The idea that a funeral with a coffin present cannot be celebratory is nonsense too. When I think back to notable funerals, I find myself thinking of funerals with hearty singing. When I go I want them to sing Easter hymns in the same manner they sing them on Easter Day. Loud Easter hymns are the perfect response to death. I find myself thinking of funeral addresses that have been funny, celebratory, sad, profound and heart aching all in one. I remember one slightly bawdy one from a great preacher that made me laugh and cry in equal measure. The tears and the laughter are all part of the journey.

People do themselves out of a lot of good if they try to have a funeral without the body present. And anyway, it isn’t the Episcopal Way of Death – any priest is entitled to say, “Well if you want that kind of secular service, who is going to conduct it and where will it be? Our liturgies don’t provide for that kind of thing, and for good reason.”

A funeral is a journey. It is a pilgrimage. It is a pathway. And it is supposed to help.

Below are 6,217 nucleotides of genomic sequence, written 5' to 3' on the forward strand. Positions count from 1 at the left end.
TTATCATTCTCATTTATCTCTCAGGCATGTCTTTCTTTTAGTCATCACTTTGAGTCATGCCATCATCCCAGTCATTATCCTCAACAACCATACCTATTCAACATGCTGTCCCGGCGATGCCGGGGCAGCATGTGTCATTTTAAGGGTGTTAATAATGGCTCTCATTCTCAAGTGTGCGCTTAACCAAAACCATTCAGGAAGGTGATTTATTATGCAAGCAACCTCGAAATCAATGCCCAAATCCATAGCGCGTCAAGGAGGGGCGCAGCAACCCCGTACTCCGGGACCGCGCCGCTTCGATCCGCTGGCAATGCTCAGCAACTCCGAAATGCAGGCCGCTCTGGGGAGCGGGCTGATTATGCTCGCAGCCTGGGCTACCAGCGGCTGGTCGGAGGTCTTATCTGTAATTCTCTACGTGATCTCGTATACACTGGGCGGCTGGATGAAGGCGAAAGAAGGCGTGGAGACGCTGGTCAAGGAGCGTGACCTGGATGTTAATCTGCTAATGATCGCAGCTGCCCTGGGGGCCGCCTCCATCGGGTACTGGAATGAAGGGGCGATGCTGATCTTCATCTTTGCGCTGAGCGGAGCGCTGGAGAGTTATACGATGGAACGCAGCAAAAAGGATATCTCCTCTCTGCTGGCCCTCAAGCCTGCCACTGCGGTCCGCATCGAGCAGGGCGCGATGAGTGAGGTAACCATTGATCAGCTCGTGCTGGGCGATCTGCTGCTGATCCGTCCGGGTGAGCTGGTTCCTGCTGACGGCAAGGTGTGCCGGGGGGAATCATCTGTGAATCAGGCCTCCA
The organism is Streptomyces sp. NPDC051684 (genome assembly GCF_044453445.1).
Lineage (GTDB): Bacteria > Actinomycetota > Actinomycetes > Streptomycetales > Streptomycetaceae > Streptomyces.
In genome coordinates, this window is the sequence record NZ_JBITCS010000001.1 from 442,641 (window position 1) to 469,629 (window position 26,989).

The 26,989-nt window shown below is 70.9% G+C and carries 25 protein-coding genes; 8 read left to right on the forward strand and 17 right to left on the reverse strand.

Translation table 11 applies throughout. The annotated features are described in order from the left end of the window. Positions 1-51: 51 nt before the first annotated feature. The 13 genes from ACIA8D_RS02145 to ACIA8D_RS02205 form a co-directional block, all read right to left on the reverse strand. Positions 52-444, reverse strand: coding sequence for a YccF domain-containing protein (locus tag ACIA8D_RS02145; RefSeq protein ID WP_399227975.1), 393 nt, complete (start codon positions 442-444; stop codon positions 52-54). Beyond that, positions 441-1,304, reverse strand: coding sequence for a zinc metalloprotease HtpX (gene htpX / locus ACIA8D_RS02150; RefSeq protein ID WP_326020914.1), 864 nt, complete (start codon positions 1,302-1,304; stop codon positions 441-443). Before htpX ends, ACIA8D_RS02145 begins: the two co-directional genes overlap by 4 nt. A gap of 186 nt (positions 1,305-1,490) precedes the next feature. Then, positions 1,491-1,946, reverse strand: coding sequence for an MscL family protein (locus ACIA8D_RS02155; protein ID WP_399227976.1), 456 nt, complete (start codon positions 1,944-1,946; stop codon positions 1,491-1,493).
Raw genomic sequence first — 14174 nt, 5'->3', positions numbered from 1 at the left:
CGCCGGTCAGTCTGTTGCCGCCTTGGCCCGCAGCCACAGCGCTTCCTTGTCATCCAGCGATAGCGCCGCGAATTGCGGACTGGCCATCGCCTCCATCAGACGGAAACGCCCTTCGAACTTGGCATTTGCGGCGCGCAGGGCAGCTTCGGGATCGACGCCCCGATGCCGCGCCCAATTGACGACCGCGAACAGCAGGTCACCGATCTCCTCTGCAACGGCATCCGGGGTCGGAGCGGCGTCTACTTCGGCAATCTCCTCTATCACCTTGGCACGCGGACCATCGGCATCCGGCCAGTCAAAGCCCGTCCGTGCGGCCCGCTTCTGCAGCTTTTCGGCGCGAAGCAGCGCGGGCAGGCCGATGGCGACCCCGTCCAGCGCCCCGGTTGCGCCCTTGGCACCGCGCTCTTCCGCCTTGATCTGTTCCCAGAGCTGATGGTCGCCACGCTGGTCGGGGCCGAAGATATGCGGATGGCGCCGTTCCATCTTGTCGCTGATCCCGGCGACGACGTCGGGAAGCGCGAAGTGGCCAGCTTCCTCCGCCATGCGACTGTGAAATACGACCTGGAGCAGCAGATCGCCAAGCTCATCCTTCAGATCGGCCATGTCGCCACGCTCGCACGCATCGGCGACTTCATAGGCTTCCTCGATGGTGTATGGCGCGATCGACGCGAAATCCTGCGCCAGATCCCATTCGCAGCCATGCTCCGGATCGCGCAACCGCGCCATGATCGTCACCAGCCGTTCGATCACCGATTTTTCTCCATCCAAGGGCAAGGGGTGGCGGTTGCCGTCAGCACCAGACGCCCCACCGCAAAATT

If the people gather without a body, they will miss hearing things that can comfort.

Go forth upon your journey from this world,
dear child of God,
into the hands of the Father who made you,
to find life in Christ who redeemed you,
to rejoice in the Spirit who renews you.
May the heavenly host sustain you
and the company of the redeemed enfold you;
may peace be yours this day,
and the heavenly city your home. Amen

Note, those who undertake to do things for those who are bereaved are Undertakers. Funeral Director implies a profession which tells people what to do and is not in my view a helpful designation.

If someone is a communicant in the church, there is nothing more fitting than to have a Eucharist for the funeral. People sometimes worry that there will be those there who don’t approve or who do not feel involved. I’ve never heard this from those present – indeed, I’ve heard very often an expression of admiration for a liturgy that connects with the faith that the person had in life.

I remember once celebrating the Eucharist with the family when they brought the body to church the night before and that was a lovely thing and appropriate for them. But a full requiem with the coffin present can be incredible, life affirming and life changing.

Which brings us back to the service tonight. It is a requiem for those who have people they need to be prayed for. It is a requiem for those who have no-one else to pray for them. It is a requiem for the forgotten as much as for the remembered. It is a requiem about ourselves – there’s no getting away from the fact that when I’m preparing it, I’m thinking about how I will die and how I hope someone will pray for me. And it is a requiem about life as much as about death.